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Grey Aura – Zwart Vierkant

Grey Aura
Zwart Vierkant
by Andrew Graham at 12 April 2021, 7:54 PM

To say that Dutch musical explorers GREY AURA push the boundaries of black metal would be a tremendously unhelpful understatement. Black metal is stretched to the limit, warped almost beyond recognition, and pushed in directions it was never intended to go and, to be sure, never lingers in any one of these directions long enough to settle comfortably into a single niche. We the listener are, however, taken to some truly fascinating places along the way. Frequent readers of mine will know by now my predilection towards genre-nerding, though this often comes with footnotes and clarifications. Frankly the ‘post-black metal’ label here is overly simplistic and reductive. Comparison to other acts in this genre simply don’t help to illuminate the sheer breadth of influences and experimentation on display.

Album opener “Maria Segovia” takes pains to centre the listener around a centre of gravity fixed firmly in black metal, but pretty quickly lets us know that detours into other traditions will be taken – jazz (especially evident in the bass playing), folk, and prog to name but a few. “Rookslierten, Flessen” builds on this playful subversion of genre expectations. “Het Schuimspoor Van De Ramp” makes extensive use of a vocal vibration effect, adding to the already colourful layers piled so carefully on layers. As the tracks progress the listener very much gets the feeling of being drawn into a strange and tormented world. “El Greco In Toledo” combines soft acoustic guitars with more familiar dissonant and distorted guitar tones in a way that is so jarring as to demand attention, without being impenetrable. The captivating outro features trumpets on top of an already well-populated sonic landscape – this truly has to be heard to be believed!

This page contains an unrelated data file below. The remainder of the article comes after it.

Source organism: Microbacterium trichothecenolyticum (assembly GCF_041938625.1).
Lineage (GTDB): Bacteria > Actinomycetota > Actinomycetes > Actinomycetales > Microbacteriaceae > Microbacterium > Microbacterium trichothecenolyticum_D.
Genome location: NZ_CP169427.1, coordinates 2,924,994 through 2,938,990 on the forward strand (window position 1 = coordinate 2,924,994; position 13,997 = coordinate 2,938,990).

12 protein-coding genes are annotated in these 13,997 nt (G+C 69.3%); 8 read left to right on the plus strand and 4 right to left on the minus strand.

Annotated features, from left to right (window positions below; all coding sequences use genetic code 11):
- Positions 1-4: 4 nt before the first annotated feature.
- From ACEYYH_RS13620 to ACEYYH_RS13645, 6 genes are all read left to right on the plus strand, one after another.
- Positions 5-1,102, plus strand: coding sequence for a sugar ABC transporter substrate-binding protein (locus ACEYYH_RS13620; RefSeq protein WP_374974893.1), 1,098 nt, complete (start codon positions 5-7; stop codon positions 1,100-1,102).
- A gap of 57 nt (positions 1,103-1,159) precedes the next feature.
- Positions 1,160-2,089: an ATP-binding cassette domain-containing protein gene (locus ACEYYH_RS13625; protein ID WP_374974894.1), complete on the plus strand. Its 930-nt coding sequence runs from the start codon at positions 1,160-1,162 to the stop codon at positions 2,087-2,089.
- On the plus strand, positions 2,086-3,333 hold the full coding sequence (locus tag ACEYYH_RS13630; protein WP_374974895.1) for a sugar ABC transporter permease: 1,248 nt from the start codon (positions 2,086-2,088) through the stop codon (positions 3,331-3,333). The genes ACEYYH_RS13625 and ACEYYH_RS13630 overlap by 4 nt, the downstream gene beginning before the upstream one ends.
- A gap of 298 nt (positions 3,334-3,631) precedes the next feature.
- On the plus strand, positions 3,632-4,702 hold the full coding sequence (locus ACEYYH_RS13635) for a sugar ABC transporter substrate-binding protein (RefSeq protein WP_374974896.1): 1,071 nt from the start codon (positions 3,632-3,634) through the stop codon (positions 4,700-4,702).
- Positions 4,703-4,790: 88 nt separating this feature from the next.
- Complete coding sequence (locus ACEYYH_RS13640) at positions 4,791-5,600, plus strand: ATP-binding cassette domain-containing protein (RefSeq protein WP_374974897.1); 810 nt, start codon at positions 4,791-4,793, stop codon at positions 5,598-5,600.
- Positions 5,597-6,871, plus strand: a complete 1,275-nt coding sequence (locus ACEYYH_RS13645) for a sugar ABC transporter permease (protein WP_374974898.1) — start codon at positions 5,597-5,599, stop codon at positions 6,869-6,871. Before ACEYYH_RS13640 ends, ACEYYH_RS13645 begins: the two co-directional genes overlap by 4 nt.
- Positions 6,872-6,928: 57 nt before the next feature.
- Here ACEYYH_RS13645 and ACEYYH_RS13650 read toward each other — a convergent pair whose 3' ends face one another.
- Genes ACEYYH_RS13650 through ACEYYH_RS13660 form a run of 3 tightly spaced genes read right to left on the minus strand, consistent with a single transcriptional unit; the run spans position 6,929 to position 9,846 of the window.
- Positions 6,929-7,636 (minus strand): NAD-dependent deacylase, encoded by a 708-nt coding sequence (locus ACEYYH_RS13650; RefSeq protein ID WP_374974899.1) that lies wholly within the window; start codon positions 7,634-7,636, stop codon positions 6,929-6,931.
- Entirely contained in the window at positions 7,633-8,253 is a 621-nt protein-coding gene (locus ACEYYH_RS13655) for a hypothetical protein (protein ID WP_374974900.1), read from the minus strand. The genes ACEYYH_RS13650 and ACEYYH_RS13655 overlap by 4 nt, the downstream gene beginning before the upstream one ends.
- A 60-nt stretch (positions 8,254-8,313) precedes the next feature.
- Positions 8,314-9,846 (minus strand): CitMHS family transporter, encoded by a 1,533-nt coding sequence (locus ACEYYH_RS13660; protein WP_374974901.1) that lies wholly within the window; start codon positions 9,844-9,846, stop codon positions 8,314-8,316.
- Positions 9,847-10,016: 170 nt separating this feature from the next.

“Parijs is een portaal” oh-so casually punctuates more conventional black metal angst with sections of more jazzy contemplation. “De Onnoemelijke Verleidelijkheid Van De Bezwijkende Deugd” through its more conventional black metal feel and clever use of build-ups and jumps between timings and styles manages to convey a palpable sense of paranoia – a difficult emotion to convey musically, at least difficult to do well. “Sierlijke Schaduwmond” is, in many ways, a culmination of the wide variety of outside influences we have seen – prog, jazz, folk, even elements of ambient music. Alas, we have reached the end of a journey of vast introspective darkness.

To be sure this is difficult and complex music, requiring fixed attention and a keen ear. I would qualify that I wouldn’t want to write this off as elitist or pompous, far from it! Good art has something to say, and this definitely says something worthwhile. It is in places witty, jarring, thoughtful, introspective, and more. Whilst perhaps too experimental for some, this is a magical mystery tour well worth the effort to understand and appreciate.

Songwriting: 8
Musicianship: 9
Memorability: 7
Production: 9

4 Star Rating

1. Maria Segovia
2. Rookslierten, Flessen
3. Het Schuimspoor Van De Ramp
4. El Greco In Toledo
5. Parijs Is Een Portaal
6. De Onnoemelijke Verleidelijkheid Van De Bezwijkende Deugd
7. Sierlijke Schaduwmond
Tjebbe Broek – Guitar, bass, percussion, effects
Ruben Wijlacker – Guitar, bass, percussion, vocals, effects
Bas van der Perk – Drums
Record Label: Onism Productions


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Edited 23 March 2023

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